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Seagram: 1957

Seagram: 1957

New York. January 23, 1957. "Seagram Building, Park Avenue. Oblique view from northwest." Large-format negative by Gottscho-Schleisner. View full size.


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Today’s Top 5

"Curtain Wall" Buildings

The term "curtain wall building" is misleading, because the curtain wall was developed hand in hand with the structural innovation called the "skeleton frame" - which was developed in Chicago in the 1880s. Early skyscrapers had curtain walls made of brick, stone, and terra cotta; these curtain walls were not self-supporting but rather "hung" from the skeleton frame (usually iron, steel, or later reinforced concrete). The first skeleton frame building in New York was the Tower Building at 50 Broadway (Bradford Gilbert, architect, built 1888-1889, demolished 1914); this was exceptional because skeleton frame construction was not permitted by the New York City Building Code until 1892. The use of metal and glass for curtain walls was introduced by Pietro Belluschi in the Equitable Building in Portland, Oregon (1944-1947). The idea for the metal and glass curtain wall is generally attributed to Ludwig Mies van der Rohe. He designed theoretical projects for such buildings in Berlin in 1921 and 1922, but his first built examples were two apartment buildings in Chicago at 860 & 880 North Lake Shore Drive (built 1948-1951). In the Seagram Building, Mies adapted his design for 860 & 880, with one major change: the mullions on the facade are not steel, but bronze.

The liquor motto:

"Booze Builds"

World's most overrated building

Yes, it has better proportions and better materials than most modernist office towers, but that's like saying a particularly nice coat of fur makes one rat more attractive than other rats. At the end of the day, it's still a rat.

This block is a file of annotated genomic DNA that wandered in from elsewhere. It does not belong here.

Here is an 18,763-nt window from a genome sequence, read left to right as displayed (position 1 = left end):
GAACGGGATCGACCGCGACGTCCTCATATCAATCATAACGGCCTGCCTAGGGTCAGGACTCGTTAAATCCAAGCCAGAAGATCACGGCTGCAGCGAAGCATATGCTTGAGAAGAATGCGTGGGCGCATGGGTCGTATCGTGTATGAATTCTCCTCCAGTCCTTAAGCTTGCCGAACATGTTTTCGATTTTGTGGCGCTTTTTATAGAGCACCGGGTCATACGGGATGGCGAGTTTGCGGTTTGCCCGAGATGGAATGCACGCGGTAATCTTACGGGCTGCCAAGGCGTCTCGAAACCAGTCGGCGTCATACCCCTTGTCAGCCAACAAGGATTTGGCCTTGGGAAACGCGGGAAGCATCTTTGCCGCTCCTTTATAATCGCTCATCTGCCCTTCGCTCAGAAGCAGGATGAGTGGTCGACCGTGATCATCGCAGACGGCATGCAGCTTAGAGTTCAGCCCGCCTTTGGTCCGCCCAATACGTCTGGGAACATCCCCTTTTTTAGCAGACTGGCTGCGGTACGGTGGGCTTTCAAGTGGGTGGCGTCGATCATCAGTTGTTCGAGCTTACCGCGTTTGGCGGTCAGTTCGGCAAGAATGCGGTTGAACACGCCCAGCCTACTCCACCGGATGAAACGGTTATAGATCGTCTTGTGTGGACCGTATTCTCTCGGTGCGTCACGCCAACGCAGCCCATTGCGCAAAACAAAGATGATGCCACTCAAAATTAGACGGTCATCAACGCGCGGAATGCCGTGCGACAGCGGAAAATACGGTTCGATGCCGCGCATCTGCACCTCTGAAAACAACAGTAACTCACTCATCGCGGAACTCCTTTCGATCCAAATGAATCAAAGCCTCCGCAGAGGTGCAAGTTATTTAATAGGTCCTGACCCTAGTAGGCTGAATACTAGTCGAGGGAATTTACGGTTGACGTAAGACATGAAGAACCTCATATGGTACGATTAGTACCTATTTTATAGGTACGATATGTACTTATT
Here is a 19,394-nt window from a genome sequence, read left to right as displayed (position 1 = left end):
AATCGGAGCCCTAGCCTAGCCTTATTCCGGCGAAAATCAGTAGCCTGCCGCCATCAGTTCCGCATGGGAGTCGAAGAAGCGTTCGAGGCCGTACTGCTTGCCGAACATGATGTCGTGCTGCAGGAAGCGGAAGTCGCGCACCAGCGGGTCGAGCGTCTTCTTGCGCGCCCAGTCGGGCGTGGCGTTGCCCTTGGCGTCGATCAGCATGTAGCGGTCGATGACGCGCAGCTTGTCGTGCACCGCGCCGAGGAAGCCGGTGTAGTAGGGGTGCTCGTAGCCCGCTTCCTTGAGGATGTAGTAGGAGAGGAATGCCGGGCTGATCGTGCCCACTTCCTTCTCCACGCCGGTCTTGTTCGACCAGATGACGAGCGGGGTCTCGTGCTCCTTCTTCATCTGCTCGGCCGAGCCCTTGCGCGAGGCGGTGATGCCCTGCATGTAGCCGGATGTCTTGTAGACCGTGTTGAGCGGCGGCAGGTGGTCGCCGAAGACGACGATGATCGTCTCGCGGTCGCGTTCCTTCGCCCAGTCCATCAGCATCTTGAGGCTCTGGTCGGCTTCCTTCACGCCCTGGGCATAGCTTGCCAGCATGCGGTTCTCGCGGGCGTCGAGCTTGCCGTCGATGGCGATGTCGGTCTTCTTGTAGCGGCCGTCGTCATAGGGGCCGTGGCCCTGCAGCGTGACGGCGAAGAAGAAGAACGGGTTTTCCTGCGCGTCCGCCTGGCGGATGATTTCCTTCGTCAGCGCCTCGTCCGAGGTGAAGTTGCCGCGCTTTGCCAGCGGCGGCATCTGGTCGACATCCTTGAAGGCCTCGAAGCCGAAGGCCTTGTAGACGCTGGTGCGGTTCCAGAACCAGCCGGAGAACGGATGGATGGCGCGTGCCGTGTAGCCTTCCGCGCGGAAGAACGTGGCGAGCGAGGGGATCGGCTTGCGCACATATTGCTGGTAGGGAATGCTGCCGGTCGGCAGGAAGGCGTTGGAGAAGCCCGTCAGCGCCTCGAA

It's cold and dehumanizing, removed from street life by an unused plaza and windows that cannot open. The ceilings are low. The fluorescent lights are oppressive. The orange tinted windows make everyone inside look jaundiced.

The perpetual praise it gets from architects and critics — it routinely ranks among the ten most celebrated buildings of the past century — shows how barren those professions still are and why we are utterly incapable of building new environments that regular people love as much as those that predate WWI.

[I've visited the Seagram Building and the Four Seasons restaurant a number of times. They still count among the higher attainments of American civilization. - Dave]

Xs on Windows

An "X" pattern of tape (masking or duct) is often placed on window panes to reduce the possibility of the glass shattering when being removed. In this case, possibly it was done because of vibration caused by the construction of the Seagram Building? And the one on the far left, fancifully turning the small windows into tic-tac-toe games as a sly reference to that procedure?

Thoroughly Modern

The Seagram Building is a remarkable piece of architecture in its own right, but it also served as the turning point for several architects (including Philip Johnson) and was a prototype for many of Mies van der Rohe's building in the 1960s and '70s. Chicago, Montreal and Toronto all have Seagram Building "clones."


Below is the same view, south from 53rd Street, taken in April of 2010.

Manhattan Tic-Tac-Toe

What's with the markings on the windows of the three buildings at left? At first I thought all the X's were an indication the buildings were marked for demolition but some of the smaller windows have a pattern of X's and O's. Anyone know the significance?

Bright Lights, Big City

As a contractor in NY I have spent many days in this building and even though most people would pass it by and consider it in the same era as multiple other NYC buildings the mechanical infrastructure was decidedly from a past time. On another note the mostly underrated original GE building with its Deco crown is visible to the Seagram's right also a few blocks down is the Waldorf. Of interest to me at least the very Deco park ave light poles are still up with the original mercury vapor luminaires, also the last of the "greenies" two-light cast iron traffic poles are still in the median. I work for one of the companies that maintain and install NYC traffic and street lights.

Watershed Building

1st "curtain wall" constructed building in US? World?

[The first curtain-wall building in New York was 1952's Lever House. Earlier examples elsewhere in the U.S. go back to the turn of the century. - Dave]

Four Seasons restaurant is in the 51st Street side of the building. If you keep walking east on 51st and get to Lexington Avenue, that is where the famous photo of Marilyn Monroe with her dress blown up was taken. Manhattan -- something happened almost everywhere.

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